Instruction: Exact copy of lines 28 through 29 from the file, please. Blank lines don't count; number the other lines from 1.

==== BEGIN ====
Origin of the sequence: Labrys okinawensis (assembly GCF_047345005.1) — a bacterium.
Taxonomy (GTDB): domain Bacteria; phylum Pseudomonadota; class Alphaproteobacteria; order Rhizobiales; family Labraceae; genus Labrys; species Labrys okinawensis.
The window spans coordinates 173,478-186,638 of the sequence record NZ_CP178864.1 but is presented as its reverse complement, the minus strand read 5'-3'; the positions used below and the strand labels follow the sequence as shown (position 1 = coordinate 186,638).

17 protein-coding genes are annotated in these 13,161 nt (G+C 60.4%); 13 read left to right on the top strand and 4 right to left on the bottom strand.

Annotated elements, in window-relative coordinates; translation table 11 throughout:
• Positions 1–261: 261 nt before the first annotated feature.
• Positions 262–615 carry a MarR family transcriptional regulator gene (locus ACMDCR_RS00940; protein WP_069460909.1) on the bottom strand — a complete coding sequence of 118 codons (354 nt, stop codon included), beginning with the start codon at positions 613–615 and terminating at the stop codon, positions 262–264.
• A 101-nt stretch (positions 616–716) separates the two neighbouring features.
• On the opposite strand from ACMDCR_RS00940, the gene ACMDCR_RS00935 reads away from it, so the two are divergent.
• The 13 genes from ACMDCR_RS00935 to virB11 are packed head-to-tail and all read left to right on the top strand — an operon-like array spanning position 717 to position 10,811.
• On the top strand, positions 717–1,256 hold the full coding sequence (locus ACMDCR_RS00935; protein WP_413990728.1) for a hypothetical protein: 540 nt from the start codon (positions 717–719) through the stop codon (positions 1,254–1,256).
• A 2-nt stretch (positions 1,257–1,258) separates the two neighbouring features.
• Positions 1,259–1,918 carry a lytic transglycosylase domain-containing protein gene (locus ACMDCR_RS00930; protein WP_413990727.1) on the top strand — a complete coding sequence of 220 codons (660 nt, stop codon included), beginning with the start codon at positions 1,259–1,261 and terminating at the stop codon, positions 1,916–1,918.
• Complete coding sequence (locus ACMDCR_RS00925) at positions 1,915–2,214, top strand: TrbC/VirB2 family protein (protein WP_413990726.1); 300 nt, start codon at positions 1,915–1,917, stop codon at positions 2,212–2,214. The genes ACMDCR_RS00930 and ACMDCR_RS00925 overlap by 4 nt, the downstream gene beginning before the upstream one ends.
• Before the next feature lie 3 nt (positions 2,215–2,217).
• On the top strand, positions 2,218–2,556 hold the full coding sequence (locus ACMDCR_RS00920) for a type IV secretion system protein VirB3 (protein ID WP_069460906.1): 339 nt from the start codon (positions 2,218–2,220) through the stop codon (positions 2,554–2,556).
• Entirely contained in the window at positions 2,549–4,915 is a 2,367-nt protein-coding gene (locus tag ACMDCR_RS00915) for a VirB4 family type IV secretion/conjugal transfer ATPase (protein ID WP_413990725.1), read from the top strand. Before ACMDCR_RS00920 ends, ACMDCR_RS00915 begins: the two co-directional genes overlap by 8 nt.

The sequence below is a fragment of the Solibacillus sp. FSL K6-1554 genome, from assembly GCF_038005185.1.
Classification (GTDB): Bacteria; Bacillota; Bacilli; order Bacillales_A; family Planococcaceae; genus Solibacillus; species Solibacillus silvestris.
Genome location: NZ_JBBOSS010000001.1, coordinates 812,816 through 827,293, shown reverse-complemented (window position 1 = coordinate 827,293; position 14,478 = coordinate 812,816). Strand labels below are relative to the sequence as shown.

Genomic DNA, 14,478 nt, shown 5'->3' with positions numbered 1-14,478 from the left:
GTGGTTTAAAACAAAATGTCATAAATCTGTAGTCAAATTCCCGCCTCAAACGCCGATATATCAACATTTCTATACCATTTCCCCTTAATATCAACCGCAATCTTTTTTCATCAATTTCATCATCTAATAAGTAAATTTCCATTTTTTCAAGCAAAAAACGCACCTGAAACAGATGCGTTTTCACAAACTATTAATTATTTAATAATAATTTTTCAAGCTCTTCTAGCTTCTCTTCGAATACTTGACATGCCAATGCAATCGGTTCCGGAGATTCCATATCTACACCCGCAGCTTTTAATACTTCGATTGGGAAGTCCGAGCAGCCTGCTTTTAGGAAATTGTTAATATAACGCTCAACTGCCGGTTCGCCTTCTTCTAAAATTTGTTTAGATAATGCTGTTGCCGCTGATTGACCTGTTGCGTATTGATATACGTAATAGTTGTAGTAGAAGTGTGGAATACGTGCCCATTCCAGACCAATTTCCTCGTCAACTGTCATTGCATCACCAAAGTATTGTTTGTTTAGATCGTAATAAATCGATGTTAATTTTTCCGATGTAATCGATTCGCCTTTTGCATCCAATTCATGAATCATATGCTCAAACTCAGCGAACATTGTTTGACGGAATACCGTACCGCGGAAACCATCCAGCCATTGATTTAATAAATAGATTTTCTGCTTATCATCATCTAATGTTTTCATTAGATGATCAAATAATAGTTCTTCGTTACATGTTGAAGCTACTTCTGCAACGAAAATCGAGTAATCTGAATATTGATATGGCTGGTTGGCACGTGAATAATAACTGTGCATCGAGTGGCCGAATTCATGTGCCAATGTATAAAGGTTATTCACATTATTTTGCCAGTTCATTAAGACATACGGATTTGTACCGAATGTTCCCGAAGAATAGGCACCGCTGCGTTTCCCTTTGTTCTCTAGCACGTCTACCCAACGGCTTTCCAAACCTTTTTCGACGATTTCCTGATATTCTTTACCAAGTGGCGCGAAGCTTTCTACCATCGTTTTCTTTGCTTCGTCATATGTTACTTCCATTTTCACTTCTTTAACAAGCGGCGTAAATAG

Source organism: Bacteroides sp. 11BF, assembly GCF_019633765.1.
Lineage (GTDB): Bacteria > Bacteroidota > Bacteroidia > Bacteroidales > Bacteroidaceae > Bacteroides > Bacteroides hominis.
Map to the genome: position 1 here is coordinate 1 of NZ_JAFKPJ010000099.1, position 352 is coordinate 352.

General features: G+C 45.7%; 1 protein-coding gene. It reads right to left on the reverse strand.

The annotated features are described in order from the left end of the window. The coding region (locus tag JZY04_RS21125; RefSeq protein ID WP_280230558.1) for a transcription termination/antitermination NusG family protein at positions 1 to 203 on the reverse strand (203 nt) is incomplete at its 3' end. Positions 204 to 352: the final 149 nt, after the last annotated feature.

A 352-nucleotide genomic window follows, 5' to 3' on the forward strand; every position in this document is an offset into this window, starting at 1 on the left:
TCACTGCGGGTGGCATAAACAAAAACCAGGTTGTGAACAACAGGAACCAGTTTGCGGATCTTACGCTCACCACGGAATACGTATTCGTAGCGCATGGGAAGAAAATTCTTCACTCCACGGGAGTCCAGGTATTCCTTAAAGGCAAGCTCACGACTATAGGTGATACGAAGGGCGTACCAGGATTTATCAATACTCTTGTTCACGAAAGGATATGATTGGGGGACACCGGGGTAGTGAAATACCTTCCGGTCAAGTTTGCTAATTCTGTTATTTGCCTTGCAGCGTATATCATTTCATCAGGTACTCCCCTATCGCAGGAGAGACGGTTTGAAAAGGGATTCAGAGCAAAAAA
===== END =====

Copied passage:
A 352-nucleotide genomic window follows, 5' to 3' on the forward strand; every position in this document is an offset into this window, starting at 1 on the left:
TCACTGCGGGTGGCATAAACAAAAACCAGGTTGTGAACAACAGGAACCAGTTTGCGGATCTTACGCTCACCACGGAATACGTATTCGTAGCGCATGGGAAGAAAATTCTTCACTCCACGGGAGTCCAGGTATTCCTTAAAGGCAAGCTCACGACTATAGGTGATACGAAGGGCGTACCAGGATTTATCAATACTCTTGTTCACGAAAGGATATGATTGGGGGACACCGGGGTAGTGAAATACCTTCCGGTCAAGTTTGCTAATTCTGTTATTTGCCTTGCAGCGTATATCATTTCATCAGGTACTCCCCTATCGCAGGAGAGACGGTTTGAAAAGGGATTCAGAGCAAAAAA